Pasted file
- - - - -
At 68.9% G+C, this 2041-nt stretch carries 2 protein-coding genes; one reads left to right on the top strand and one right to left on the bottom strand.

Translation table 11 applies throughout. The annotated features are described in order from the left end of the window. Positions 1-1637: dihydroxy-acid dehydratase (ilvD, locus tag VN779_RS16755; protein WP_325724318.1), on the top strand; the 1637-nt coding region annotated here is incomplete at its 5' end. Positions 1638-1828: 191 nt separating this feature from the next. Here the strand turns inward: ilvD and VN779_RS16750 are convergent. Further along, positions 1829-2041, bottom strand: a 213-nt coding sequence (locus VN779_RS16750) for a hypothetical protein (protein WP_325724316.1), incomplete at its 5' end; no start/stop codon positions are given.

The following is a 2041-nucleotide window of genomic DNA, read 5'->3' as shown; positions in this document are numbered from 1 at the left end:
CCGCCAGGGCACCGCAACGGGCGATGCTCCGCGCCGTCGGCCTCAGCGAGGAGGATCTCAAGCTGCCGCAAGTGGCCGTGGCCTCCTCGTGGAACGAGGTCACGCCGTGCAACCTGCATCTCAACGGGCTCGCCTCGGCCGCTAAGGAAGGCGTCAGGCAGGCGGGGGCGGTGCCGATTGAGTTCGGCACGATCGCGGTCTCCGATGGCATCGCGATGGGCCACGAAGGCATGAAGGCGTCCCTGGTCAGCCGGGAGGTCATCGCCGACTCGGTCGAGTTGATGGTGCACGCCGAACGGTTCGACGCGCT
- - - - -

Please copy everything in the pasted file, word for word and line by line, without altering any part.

At 68.9% G+C, this 2041-nt stretch carries 2 protein-coding genes; one reads left to right on the top strand and one right to left on the bottom strand.

Translation table 11 applies throughout. The annotated features are described in order from the left end of the window. Positions 1-1637: dihydroxy-acid dehydratase (ilvD, locus tag VN779_RS16755; protein WP_325724318.1), on the top strand; the 1637-nt coding region annotated here is incomplete at its 5' end. Positions 1638-1828: 191 nt separating this feature from the next. Here the strand turns inward: ilvD and VN779_RS16750 are convergent. Further along, positions 1829-2041, bottom strand: a 213-nt coding sequence (locus VN779_RS16750) for a hypothetical protein (protein WP_325724316.1), incomplete at its 5' end; no start/stop codon positions are given.

The following is a 2041-nucleotide window of genomic DNA, read 5'->3' as shown; positions in this document are numbered from 1 at the left end:
CCGCCAGGGCACCGCAACGGGCGATGCTCCGCGCCGTCGGCCTCAGCGAGGAGGATCTCAAGCTGCCGCAAGTGGCCGTGGCCTCCTCGTGGAACGAGGTCACGCCGTGCAACCTGCATCTCAACGGGCTCGCCTCGGCCGCTAAGGAAGGCGTCAGGCAGGCGGGGGCGGTGCCGATTGAGTTCGGCACGATCGCGGTCTCCGATGGCATCGCGATGGGCCACGAAGGCATGAAGGCGTCCCTGGTCAGCCGGGAGGTCATCGCCGACTCGGTCGAGTTGATGGTGCACGCCGAACGGTTCGACGCGCT